Thirty years ago, Downeast Airlines flight 45, flying from Boston to the Knox County Airport, crashed more than a mile short of the Owls Head runway. Seventeen people died in that crash - the worst commercial air accident in Maine history.
But there was one survivor -- 16 year old John McCafferty. He remained conscious throughout the crash, and despite his injuries was able to crawl out of the wreckage. Rescuers found him on the ground, calling for help.
The National Transportation Safety Board conducted a long investigation into the crash. It found that mistakes by the pilot and co-pilot were apparently the immediate cause.
The plane was flying below FAA minimum altitude. The flaps were incorrectly set, which would cause the plane to descend more rapidly than the crew expected. But investigators also determined that Downeast Airlines itself should bear some of the blame -- stating that the company had a history of exerting "inordinate management pressure" on pilots to complete flights, regardless of weather conditions.
Here is part of the report conclusion:
"...the probable cause of the accident was the failure of the flightcrew to arrest the aircraft's descent at the minimum descent altitude for the nonprecision approach, without the runway environment in sight, for unknown reasons. Although the safety board was unable to determine conclusively the reason(s) for the flightcrew's deviation from standard instrument approach procedures, it is believed that inordinate management pressures, the first officer's marginal instrument proficiency, the captain's inadequate supervision of the flight, inadequate crew training and procedures, and the captain's chronic fatigue were all factors in the accident."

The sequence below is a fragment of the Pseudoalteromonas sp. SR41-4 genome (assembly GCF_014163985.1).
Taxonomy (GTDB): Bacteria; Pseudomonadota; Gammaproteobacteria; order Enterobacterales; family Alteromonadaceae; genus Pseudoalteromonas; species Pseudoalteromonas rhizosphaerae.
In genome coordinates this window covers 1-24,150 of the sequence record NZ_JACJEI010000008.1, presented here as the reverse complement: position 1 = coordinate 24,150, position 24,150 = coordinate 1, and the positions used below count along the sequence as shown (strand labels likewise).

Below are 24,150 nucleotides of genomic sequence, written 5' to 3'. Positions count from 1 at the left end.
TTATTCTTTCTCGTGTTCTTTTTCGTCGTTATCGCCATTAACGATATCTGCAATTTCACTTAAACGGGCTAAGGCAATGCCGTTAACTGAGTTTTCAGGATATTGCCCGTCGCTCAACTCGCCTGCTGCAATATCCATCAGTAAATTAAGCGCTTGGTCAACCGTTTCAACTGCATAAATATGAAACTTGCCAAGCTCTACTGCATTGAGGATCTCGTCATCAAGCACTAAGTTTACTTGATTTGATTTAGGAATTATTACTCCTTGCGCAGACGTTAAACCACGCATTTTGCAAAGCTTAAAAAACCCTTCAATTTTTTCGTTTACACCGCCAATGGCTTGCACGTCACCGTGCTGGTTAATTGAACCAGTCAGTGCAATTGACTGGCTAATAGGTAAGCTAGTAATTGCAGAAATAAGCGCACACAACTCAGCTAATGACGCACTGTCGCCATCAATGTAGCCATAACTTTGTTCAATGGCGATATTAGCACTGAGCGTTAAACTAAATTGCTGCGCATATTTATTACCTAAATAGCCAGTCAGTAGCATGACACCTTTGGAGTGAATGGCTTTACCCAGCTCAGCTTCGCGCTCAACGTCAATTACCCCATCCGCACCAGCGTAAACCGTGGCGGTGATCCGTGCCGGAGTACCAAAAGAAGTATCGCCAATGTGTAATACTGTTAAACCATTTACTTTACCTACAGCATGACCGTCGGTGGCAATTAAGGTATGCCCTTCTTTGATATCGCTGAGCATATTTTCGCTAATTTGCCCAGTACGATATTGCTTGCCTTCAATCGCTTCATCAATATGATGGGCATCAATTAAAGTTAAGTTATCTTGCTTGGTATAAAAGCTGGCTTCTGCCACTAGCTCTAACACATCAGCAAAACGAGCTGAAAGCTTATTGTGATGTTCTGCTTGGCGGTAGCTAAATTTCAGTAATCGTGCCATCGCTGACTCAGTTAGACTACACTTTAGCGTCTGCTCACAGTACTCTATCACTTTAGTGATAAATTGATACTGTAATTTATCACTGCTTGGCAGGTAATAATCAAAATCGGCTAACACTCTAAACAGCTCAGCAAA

But at least one former pilot for Downeast, Al Ockenfels of Rockport, disputes some of the claims, saying he was never pressured to complete flights, and often diverted to Augusta if the weather in Owls Head was bad.
John Nance, whose 1986 book "Blind Trust" deailed safety problems in the airline industry, says the Downeast accident was the first time the NTSB investigators looked into airline operations and management as a contributing factor in the accident. He says NTSB procedures changed as a result of this case.
Survivor John McCafferty still lives in Maine, and says he still thinks of the crash nearly every day. But he says the anger he once felt is gone.
"I don't put blame anywhere," says McCafferty. "I don't believe anybnody wanted that crash to happen. It's not my place to blame anybody. I don't hold anybody responsible...I don't want to go through life holding a grudge toward anybody."
Click here to read the NTSB report.